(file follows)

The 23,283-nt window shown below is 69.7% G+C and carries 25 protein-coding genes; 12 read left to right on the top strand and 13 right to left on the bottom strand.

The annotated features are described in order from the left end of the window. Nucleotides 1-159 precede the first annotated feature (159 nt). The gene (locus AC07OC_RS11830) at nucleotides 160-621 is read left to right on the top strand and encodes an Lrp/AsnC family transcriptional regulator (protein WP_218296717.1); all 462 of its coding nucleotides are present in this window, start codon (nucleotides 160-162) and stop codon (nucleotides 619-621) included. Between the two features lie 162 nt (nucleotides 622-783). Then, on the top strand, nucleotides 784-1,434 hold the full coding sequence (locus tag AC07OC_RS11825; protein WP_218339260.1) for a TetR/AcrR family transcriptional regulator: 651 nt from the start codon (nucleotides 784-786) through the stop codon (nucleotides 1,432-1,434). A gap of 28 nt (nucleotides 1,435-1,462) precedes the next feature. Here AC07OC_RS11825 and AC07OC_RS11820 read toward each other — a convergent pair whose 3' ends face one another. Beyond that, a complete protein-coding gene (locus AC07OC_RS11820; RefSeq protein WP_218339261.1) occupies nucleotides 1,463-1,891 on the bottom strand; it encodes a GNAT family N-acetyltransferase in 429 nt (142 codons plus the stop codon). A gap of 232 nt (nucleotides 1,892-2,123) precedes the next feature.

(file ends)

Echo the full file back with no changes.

The 23,283-nt window shown below is 69.7% G+C and carries 25 protein-coding genes; 12 read left to right on the top strand and 13 right to left on the bottom strand.

The annotated features are described in order from the left end of the window. Nucleotides 1-159 precede the first annotated feature (159 nt). The gene (locus AC07OC_RS11830) at nucleotides 160-621 is read left to right on the top strand and encodes an Lrp/AsnC family transcriptional regulator (protein WP_218296717.1); all 462 of its coding nucleotides are present in this window, start codon (nucleotides 160-162) and stop codon (nucleotides 619-621) included. Between the two features lie 162 nt (nucleotides 622-783). Then, on the top strand, nucleotides 784-1,434 hold the full coding sequence (locus tag AC07OC_RS11825; protein WP_218339260.1) for a TetR/AcrR family transcriptional regulator: 651 nt from the start codon (nucleotides 784-786) through the stop codon (nucleotides 1,432-1,434). A gap of 28 nt (nucleotides 1,435-1,462) precedes the next feature. Here AC07OC_RS11825 and AC07OC_RS11820 read toward each other — a convergent pair whose 3' ends face one another. Beyond that, a complete protein-coding gene (locus AC07OC_RS11820; RefSeq protein WP_218339261.1) occupies nucleotides 1,463-1,891 on the bottom strand; it encodes a GNAT family N-acetyltransferase in 429 nt (142 codons plus the stop codon). A gap of 232 nt (nucleotides 1,892-2,123) precedes the next feature.